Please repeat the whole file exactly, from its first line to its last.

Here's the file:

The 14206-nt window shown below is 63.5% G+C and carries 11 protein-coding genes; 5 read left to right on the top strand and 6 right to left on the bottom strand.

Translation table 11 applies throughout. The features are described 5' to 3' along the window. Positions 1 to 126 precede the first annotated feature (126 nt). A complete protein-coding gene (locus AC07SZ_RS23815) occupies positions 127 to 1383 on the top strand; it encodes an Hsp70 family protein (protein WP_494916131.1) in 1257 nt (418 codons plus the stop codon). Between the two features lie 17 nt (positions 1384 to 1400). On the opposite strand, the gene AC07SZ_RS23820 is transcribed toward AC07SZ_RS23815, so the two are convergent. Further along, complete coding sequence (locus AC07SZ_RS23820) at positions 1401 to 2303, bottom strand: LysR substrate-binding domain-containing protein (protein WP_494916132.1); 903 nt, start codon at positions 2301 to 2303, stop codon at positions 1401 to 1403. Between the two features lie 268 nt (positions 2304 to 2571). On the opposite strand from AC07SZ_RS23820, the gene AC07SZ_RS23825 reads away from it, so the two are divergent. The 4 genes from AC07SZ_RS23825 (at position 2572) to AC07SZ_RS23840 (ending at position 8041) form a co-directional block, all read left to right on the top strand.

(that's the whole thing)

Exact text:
The 14206-nt window shown below is 63.5% G+C and carries 11 protein-coding genes; 5 read left to right on the top strand and 6 right to left on the bottom strand.

Translation table 11 applies throughout. The features are described 5' to 3' along the window. Positions 1 to 126 precede the first annotated feature (126 nt). A complete protein-coding gene (locus AC07SZ_RS23815) occupies positions 127 to 1383 on the top strand; it encodes an Hsp70 family protein (protein WP_494916131.1) in 1257 nt (418 codons plus the stop codon). Between the two features lie 17 nt (positions 1384 to 1400). On the opposite strand, the gene AC07SZ_RS23820 is transcribed toward AC07SZ_RS23815, so the two are convergent. Further along, complete coding sequence (locus AC07SZ_RS23820) at positions 1401 to 2303, bottom strand: LysR substrate-binding domain-containing protein (protein WP_494916132.1); 903 nt, start codon at positions 2301 to 2303, stop codon at positions 1401 to 1403. Between the two features lie 268 nt (positions 2304 to 2571). On the opposite strand from AC07SZ_RS23820, the gene AC07SZ_RS23825 reads away from it, so the two are divergent. The 4 genes from AC07SZ_RS23825 (at position 2572) to AC07SZ_RS23840 (ending at position 8041) form a co-directional block, all read left to right on the top strand.